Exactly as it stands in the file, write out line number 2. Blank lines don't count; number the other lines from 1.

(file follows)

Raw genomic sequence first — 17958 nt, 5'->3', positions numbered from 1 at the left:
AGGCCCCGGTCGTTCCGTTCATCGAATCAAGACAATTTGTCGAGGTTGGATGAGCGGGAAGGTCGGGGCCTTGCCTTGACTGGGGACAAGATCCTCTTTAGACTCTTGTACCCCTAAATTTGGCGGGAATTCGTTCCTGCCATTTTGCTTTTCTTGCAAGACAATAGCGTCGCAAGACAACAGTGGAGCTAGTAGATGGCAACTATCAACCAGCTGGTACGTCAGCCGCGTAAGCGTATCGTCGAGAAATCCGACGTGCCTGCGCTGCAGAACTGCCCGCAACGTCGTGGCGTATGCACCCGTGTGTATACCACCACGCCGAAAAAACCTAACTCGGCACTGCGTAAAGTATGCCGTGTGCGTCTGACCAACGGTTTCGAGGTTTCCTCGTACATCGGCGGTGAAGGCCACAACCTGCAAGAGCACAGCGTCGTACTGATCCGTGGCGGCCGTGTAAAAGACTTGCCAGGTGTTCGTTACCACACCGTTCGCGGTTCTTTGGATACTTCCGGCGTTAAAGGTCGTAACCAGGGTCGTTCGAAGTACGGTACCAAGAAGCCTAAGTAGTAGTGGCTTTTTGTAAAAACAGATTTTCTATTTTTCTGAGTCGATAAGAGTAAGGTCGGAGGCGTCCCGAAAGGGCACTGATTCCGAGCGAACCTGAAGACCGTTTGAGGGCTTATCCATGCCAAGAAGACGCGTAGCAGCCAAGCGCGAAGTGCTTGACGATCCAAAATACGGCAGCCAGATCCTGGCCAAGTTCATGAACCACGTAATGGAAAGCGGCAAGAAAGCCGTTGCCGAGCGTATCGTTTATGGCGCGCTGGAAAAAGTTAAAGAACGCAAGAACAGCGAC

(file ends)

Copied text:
AGGCCCCGGTCGTTCCGTTCATCGAATCAAGACAATTTGTCGAGGTTGGATGAGCGGGAAGGTCGGGGCCTTGCCTTGACTGGGGACAAGATCCTCTTTAGACTCTTGTACCCCTAAATTTGGCGGGAATTCGTTCCTGCCATTTTGCTTTTCTTGCAAGACAATAGCGTCGCAAGACAACAGTGGAGCTAGTAGATGGCAACTATCAACCAGCTGGTACGTCAGCCGCGTAAGCGTATCGTCGAGAAATCCGACGTGCCTGCGCTGCAGAACTGCCCGCAACGTCGTGGCGTATGCACCCGTGTGTATACCACCACGCCGAAAAAACCTAACTCGGCACTGCGTAAAGTATGCCGTGTGCGTCTGACCAACGGTTTCGAGGTTTCCTCGTACATCGGCGGTGAAGGCCACAACCTGCAAGAGCACAGCGTCGTACTGATCCGTGGCGGCCGTGTAAAAGACTTGCCAGGTGTTCGTTACCACACCGTTCGCGGTTCTTTGGATACTTCCGGCGTTAAAGGTCGTAACCAGGGTCGTTCGAAGTACGGTACCAAGAAGCCTAAGTAGTAGTGGCTTTTTGTAAAAACAGATTTTCTATTTTTCTGAGTCGATAAGAGTAAGGTCGGAGGCGTCCCGAAAGGGCACTGATTCCGAGCGAACCTGAAGACCGTTTGAGGGCTTATCCATGCCAAGAAGACGCGTAGCAGCCAAGCGCGAAGTGCTTGACGATCCAAAATACGGCAGCCAGATCCTGGCCAAGTTCATGAACCACGTAATGGAAAGCGGCAAGAAAGCCGTTGCCGAGCGTATCGTTTATGGCGCGCTGGAAAAAGTTAAAGAACGCAAGAACAGCGAC